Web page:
Google Inc. said Wednesday that it has ironed out the final details of its expanded alliance with America Online, clearing the way for the online search engine leader to invest $1 billion in its biggest advertising partner.
The two companies signed a March 24 definitive agreement to seal a deal originally announced in December, according to Securities and Exchange Commission documents filed Google.
The Mountain View, Calif.-based company will assume a 5 percent stake in Time Warner Inc.’s AOL in exchange for a $1 billion investment expected to be made some time during the three months ending in June.
AOL also will get a $300 million credit to advertise its products and services through Google’s vast advertising network. Google, in turn, is depending on AOL to sell more graphical ads to help diversify its search engine beyond the text-based ads that generate most of the company’s profits.
The deal also gives Google the right to demand that AOL be spun off as a publicly traded company beginning in mid-2008, according to previously filed SEC documents.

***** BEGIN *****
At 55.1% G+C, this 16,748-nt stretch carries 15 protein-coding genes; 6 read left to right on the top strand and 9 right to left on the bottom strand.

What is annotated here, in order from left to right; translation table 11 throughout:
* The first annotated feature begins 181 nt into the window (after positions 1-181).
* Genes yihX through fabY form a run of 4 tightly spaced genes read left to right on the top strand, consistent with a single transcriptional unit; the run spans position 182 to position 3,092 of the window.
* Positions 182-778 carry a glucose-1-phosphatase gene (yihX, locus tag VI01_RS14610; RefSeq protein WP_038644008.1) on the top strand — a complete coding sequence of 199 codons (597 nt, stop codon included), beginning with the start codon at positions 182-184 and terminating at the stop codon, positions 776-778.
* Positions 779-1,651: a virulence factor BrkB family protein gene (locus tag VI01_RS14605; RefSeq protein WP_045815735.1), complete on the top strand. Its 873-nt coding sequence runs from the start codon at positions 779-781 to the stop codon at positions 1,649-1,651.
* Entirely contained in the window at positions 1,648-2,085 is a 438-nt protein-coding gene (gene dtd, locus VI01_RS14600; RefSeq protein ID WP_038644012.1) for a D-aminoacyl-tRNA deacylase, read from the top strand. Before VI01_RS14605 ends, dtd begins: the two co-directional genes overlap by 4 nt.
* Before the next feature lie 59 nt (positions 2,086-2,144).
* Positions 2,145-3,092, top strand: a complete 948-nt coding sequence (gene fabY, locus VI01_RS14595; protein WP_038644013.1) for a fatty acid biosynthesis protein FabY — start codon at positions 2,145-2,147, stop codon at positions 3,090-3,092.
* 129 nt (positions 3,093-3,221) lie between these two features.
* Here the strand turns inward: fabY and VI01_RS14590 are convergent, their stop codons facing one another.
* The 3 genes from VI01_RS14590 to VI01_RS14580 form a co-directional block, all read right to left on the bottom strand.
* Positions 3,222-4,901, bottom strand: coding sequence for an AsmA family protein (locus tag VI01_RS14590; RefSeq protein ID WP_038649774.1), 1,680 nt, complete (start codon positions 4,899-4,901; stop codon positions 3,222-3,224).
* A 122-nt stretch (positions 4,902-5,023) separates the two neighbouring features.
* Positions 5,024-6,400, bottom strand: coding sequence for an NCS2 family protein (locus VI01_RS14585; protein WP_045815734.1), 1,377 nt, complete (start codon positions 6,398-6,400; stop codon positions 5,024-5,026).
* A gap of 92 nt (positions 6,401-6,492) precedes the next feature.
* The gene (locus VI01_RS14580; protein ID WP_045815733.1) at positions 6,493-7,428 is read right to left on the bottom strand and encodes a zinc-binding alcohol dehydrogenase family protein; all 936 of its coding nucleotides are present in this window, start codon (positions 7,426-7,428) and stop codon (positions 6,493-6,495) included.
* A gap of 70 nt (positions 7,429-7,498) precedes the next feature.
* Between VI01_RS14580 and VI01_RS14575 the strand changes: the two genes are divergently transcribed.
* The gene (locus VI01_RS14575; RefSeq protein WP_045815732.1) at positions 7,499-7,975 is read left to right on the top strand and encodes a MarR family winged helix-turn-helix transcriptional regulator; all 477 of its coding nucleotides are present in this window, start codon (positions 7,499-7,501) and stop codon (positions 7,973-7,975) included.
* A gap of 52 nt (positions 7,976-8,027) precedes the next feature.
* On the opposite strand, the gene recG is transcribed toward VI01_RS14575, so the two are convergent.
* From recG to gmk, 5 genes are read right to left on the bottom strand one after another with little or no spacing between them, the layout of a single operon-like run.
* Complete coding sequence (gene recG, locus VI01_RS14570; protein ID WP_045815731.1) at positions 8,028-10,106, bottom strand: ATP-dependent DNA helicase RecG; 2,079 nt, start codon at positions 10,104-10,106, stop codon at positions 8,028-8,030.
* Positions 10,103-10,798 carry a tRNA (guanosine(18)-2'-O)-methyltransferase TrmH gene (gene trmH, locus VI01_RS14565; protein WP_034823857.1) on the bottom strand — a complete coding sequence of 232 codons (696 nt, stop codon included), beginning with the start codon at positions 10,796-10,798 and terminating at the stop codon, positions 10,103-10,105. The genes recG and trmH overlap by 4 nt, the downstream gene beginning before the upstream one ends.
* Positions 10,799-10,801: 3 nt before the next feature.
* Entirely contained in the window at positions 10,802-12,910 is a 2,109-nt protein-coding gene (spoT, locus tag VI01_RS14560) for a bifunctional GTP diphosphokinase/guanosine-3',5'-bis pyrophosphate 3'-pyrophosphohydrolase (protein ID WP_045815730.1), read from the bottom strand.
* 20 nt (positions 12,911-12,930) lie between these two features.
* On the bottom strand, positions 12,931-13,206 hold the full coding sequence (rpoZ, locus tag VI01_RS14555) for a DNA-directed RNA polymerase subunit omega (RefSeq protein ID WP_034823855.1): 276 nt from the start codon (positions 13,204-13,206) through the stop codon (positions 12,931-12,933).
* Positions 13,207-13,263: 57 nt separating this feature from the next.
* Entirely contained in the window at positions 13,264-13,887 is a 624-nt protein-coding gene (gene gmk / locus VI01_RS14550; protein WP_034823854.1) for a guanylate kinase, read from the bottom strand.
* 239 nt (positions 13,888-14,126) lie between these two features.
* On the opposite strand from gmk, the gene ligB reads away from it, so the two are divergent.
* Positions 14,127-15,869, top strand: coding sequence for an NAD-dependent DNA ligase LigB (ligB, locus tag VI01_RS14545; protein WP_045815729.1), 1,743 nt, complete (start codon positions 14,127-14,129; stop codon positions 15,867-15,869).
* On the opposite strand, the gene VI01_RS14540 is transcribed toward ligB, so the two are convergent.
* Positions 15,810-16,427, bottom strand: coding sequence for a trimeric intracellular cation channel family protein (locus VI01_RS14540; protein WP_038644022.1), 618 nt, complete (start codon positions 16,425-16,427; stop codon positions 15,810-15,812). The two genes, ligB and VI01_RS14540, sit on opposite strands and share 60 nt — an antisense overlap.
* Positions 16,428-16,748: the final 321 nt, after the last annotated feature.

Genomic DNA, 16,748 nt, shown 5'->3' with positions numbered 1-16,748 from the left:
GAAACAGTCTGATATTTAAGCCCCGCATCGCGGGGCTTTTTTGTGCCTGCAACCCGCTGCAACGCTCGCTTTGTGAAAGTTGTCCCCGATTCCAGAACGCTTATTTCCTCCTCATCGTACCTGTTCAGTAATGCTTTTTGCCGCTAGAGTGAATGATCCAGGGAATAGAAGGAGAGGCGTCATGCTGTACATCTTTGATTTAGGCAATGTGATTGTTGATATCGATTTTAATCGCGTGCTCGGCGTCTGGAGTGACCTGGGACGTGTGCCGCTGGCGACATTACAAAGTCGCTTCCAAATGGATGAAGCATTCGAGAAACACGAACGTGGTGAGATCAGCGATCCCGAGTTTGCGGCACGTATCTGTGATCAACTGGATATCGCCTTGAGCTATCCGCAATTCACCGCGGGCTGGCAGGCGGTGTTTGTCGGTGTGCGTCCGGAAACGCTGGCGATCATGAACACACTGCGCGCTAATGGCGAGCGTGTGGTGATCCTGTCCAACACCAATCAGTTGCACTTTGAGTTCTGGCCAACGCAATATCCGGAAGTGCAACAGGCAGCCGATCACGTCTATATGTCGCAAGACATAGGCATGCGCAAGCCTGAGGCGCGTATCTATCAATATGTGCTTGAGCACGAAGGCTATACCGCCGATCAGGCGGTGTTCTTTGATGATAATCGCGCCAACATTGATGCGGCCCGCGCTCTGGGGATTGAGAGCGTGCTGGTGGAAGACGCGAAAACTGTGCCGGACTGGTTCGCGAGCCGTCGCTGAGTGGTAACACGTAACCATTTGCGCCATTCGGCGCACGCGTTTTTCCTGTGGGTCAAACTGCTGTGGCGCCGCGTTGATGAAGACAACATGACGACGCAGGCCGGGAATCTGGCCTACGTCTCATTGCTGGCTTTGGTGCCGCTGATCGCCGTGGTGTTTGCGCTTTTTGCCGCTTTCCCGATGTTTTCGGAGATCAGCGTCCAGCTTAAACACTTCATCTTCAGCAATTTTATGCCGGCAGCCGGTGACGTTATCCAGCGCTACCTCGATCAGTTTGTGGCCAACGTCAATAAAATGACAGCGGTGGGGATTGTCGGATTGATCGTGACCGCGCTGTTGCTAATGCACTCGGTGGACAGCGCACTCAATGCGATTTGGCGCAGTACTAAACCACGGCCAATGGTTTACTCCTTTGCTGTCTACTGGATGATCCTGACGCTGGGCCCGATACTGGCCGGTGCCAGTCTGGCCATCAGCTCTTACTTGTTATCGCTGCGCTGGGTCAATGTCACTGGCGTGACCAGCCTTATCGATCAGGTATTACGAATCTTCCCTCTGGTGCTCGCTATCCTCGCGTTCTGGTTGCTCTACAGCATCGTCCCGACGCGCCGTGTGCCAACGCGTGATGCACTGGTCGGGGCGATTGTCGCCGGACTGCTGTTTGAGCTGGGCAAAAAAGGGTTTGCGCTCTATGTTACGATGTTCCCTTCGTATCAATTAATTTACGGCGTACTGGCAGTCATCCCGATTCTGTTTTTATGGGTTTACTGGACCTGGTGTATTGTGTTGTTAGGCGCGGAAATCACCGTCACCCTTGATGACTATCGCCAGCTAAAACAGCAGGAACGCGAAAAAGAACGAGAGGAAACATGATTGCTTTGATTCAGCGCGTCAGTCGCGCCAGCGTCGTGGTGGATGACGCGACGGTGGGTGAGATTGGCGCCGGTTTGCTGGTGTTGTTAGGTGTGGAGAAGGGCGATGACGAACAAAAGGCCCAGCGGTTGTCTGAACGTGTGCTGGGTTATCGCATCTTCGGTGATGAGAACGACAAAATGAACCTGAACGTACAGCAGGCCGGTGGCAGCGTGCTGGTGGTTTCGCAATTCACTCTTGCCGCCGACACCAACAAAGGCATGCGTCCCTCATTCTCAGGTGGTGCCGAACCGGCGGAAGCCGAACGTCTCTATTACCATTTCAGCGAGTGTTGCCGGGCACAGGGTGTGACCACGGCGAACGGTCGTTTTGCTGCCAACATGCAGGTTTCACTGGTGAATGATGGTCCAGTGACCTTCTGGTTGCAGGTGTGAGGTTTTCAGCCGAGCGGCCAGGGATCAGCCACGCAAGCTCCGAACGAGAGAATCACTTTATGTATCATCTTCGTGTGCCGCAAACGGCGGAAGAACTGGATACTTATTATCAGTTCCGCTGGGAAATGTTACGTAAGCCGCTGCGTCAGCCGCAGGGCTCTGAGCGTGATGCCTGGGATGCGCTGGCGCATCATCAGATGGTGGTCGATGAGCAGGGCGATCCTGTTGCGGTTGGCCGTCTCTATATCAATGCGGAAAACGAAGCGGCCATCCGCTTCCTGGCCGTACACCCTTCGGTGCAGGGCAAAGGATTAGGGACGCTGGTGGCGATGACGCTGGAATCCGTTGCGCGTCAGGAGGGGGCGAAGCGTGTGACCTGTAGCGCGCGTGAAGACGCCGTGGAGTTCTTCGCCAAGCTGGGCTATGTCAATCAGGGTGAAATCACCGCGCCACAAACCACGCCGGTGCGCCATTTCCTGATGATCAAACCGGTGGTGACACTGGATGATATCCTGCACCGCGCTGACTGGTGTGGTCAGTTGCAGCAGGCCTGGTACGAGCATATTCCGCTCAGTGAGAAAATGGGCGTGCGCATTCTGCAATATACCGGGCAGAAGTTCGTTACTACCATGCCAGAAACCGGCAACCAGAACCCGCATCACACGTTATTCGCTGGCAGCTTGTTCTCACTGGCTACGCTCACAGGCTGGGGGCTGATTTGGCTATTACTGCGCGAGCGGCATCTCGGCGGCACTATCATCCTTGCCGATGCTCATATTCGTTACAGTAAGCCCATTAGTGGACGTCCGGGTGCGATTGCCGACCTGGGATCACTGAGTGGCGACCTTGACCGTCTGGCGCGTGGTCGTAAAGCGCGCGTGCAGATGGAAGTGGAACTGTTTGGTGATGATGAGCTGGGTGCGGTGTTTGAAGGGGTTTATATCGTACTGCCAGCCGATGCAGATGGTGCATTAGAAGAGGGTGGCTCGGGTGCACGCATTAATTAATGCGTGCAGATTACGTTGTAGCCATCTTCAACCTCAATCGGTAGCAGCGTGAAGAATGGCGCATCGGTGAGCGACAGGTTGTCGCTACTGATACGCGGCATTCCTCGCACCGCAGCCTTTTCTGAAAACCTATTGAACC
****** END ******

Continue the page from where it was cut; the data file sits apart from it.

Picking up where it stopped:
Google’s investment in AOL rebuffed a rival bid Microsoft Corp., which has been trying to build a formidable advertising network of its own.
AOL has been Google’s biggest advertising partner for several years. In 2005, AOL accounted for $550 million, or 9 percent, of Google’s total revenue.
Google’s shares surged $17.78, or 4.7 percent, to close at $394.98 on the Nasdaq Stock Market. The company’s stock price has climbed by 15.5 percent during the last four trading sessions as money managers adjust their investment portfolios to account for Google’s inclusion in the bellwether Standard & Poor’s 500 index after the markets close Friday.
Time Warner shares rose 5 cents to close at $16.79 on the New York Stock Exchange.